By far the biggest trick up DSX’s sleeve however is the way it is able to use and abuse the DualSense’s advanced haptics. I’ve talked at length in the past on the impact of the DualSense’s haptic feedback across multiple games, from Returnal to Ghost of Tsushima and more. Each of these games use the tech differently, but to equally impressive results. As mentioned however most games don’t, especially on PC, and so what ends up happening is the DualSense simply uses its haptics to emulate the basic rumble of an older controller – taking a great deal away from the overall experience.

DSX offers multiple solutions to this problem. You can of course use the DualSense to merely mimic old-school rumble if you want, but there also exists an option which takes the less precise rumble data and translates it for the DualSense’s haptic motor, offering much tighter and precise-feeling vibrations. It works surprisingly well for almost all games, and has become my default setting when using the DualSense on my PC.

If you’re feeling extra spicy however, you can enable a number of other odd-yet-appreciated configurations, namely button to haptics; triggers to haptics and even joystick to haptics. Each of these (rumble to haptics included) allow for complete customisation and control, with you able to adjust the soundwave configuration in half a dozen different patterns as well as controlling the frequency and gain of the sound profiles – letting you create the exact haptic experience you desire.

Perhaps the most surprising and impactful mode however is the audio-to-haptics. While it may be overstimulating for some (depending on the game), enabling this mode can make for an all-encompassing haptic experience like no other. Essentially, this mode takes the audio source of your choice and directly translates it into haptic feedback via the DualSense – in many ways acting like a subwoofer. This of course is also fully tweakable, being able to adjust the intensity of each motor to your liking. As mentioned, translating the full audioscape into haptics can be a bit intense for some games, but for the ones in which it works…WOW.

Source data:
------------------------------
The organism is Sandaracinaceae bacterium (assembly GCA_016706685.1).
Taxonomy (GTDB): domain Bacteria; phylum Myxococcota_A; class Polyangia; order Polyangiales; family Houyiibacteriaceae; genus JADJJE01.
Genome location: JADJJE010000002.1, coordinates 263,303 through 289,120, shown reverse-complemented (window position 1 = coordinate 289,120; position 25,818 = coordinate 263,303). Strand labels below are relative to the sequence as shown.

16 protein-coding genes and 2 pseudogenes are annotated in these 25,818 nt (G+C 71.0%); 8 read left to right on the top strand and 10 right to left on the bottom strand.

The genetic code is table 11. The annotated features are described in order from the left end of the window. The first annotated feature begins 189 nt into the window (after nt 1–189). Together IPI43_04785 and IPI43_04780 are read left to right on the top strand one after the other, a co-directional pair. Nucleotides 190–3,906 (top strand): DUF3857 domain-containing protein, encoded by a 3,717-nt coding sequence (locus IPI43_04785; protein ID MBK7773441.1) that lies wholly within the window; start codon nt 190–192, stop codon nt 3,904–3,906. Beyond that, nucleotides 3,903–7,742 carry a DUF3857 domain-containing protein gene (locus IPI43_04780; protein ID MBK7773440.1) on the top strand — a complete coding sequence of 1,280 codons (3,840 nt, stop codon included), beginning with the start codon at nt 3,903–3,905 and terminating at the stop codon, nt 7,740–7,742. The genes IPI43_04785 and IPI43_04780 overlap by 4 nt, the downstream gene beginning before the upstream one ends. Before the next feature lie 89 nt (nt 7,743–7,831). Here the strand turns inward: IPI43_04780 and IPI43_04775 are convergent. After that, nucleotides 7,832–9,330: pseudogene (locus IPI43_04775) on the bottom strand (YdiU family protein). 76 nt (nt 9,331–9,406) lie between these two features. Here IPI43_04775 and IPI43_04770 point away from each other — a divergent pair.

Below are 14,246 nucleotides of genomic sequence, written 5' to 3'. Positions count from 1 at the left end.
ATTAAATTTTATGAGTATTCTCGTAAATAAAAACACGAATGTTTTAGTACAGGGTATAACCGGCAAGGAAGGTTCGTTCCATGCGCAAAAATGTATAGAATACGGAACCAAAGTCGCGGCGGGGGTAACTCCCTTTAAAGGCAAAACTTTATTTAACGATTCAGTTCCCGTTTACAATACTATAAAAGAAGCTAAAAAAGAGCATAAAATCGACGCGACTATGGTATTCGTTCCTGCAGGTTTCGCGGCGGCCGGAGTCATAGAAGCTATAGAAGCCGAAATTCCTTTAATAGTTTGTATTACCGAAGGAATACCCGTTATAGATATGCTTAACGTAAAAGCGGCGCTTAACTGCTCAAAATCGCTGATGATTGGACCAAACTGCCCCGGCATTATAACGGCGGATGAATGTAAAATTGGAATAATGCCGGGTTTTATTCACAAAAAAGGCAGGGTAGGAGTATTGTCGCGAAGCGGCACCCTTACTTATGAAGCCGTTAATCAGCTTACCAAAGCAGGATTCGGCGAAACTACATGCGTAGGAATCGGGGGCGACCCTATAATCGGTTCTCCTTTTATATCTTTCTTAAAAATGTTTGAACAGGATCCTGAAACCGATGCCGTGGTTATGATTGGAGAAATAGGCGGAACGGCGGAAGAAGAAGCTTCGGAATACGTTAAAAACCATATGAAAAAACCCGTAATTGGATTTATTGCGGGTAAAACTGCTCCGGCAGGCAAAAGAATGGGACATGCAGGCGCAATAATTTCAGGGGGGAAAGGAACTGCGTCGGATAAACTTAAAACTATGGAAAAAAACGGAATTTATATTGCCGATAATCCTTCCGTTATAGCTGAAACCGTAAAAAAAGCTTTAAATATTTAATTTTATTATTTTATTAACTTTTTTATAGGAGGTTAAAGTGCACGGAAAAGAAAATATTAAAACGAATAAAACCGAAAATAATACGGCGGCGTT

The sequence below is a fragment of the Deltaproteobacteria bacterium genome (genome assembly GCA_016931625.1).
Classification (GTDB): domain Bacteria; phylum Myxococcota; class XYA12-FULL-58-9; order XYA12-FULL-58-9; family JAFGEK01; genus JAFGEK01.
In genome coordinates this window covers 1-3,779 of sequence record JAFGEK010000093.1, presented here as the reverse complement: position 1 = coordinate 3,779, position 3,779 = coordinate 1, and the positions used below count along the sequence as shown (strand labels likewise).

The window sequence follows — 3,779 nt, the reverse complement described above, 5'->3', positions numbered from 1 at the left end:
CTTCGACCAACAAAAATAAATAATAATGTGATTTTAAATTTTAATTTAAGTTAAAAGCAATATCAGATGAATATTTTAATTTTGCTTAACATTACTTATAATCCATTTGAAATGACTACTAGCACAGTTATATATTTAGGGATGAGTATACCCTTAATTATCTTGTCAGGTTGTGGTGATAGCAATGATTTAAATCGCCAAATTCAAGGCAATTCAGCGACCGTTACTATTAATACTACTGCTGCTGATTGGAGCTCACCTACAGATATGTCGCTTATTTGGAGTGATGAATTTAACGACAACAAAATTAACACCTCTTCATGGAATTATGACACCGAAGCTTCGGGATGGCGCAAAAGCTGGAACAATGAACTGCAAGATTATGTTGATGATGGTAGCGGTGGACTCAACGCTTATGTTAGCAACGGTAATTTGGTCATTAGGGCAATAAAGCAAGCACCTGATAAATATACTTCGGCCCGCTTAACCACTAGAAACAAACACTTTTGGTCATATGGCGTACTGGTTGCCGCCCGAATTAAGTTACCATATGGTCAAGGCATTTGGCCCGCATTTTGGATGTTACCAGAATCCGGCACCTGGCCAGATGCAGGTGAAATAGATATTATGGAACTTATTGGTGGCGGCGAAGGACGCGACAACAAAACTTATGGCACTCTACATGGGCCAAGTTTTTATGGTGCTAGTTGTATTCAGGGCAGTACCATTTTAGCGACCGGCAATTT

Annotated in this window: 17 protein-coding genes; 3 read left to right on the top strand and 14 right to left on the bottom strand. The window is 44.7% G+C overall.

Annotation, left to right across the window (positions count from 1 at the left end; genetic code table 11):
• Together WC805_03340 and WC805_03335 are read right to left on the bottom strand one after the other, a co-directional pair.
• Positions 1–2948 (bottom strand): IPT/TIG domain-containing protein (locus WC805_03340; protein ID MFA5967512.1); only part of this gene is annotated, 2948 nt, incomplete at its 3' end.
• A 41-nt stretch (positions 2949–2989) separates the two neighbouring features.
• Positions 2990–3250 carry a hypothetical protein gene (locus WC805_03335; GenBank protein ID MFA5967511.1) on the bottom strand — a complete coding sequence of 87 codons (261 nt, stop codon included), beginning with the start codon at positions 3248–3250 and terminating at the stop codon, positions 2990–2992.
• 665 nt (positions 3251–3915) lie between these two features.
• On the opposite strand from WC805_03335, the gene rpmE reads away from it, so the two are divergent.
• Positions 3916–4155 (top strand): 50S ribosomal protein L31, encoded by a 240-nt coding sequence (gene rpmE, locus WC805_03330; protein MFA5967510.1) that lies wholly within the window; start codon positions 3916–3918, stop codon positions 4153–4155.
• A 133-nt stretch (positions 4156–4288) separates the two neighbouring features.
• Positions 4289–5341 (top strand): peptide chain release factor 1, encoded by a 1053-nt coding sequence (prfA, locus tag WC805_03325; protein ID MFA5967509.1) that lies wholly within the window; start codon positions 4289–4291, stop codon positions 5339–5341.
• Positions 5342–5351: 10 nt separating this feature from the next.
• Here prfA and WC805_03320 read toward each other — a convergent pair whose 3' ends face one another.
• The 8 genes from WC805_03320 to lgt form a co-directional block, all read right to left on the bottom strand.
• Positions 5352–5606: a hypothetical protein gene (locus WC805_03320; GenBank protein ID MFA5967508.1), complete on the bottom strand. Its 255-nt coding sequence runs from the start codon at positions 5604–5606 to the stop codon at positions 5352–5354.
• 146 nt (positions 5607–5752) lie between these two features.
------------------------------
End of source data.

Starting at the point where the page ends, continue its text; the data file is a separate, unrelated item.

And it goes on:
Elden Ring is a great game – hardly a controversial statement. With or without DSX, the game would be just as excellent of course. That being said, when I launched Elden Ring for the first time while using the audio to haptics mode and the main menu music began to swell up, culminating in epic chants and big band instruments, it felt as though I was in a theatre, feeling the bass within my own body. Never has a main menu made me so excited to play a game, but thanks to DSX’s audio to haptics I was completely engrossed and in many ways blown away.

Elden Ring actually represents an excellent use case for the audio to haptics mode as beyond the main menu itself, traversing the world keeps most music muted, meaning your controller won’t start giving you pins and needles from all the vibrations. What’s more, the slick sound design of all the weapons translate perfectly into haptics, with the swing of a sword feeling genuinely sharp in hand. It’s hard to describe exactly how it feels when playing, but the immersion is in many ways incomparable.

While the triggers and haptics are the main selling points, DSX is a well-rounded application as a whole, offering control over all of the DualSense’s other functions, including the LED lights; gyroscope; speaker; mic; button remapping; touchpad customisation; deadzone adjustments and even a special menu for those with the DualSense Edge / PSVR2 controllers. Additionally, all of these settings can be tweaked for each game, applying different profiles depending on the title you are playing. It is also worth noting that despite being a Steam app, DSX works across all launchers/platforms, so compatibility shouldn’t be too much of an issue.

Finally, I must address the elephant in the room. Unlike DS4Windows, DSX is a paid application, costing £6.69, plus a couple extra quid for access to the beta version. Given the fact that DS4Windows already exists and works with the DualSense (albeit differently), DSX might sound like a tough sell, but in my opinion, the transformative experience which can be had thanks to the likes of audio-to-haptics and rumble-to-haptics is worth any asking price – and with constant and consistent updates, the DualSense Experience (DSX) just keeps getting better and better.

If you haven’t been a believer of the DualSense up till now, DSX will make you believe.

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KitGuru says: Have you heard of DSX? Do you own a DualSense controller? Which of the haptic modes are you most interested in trying? Let us know down below.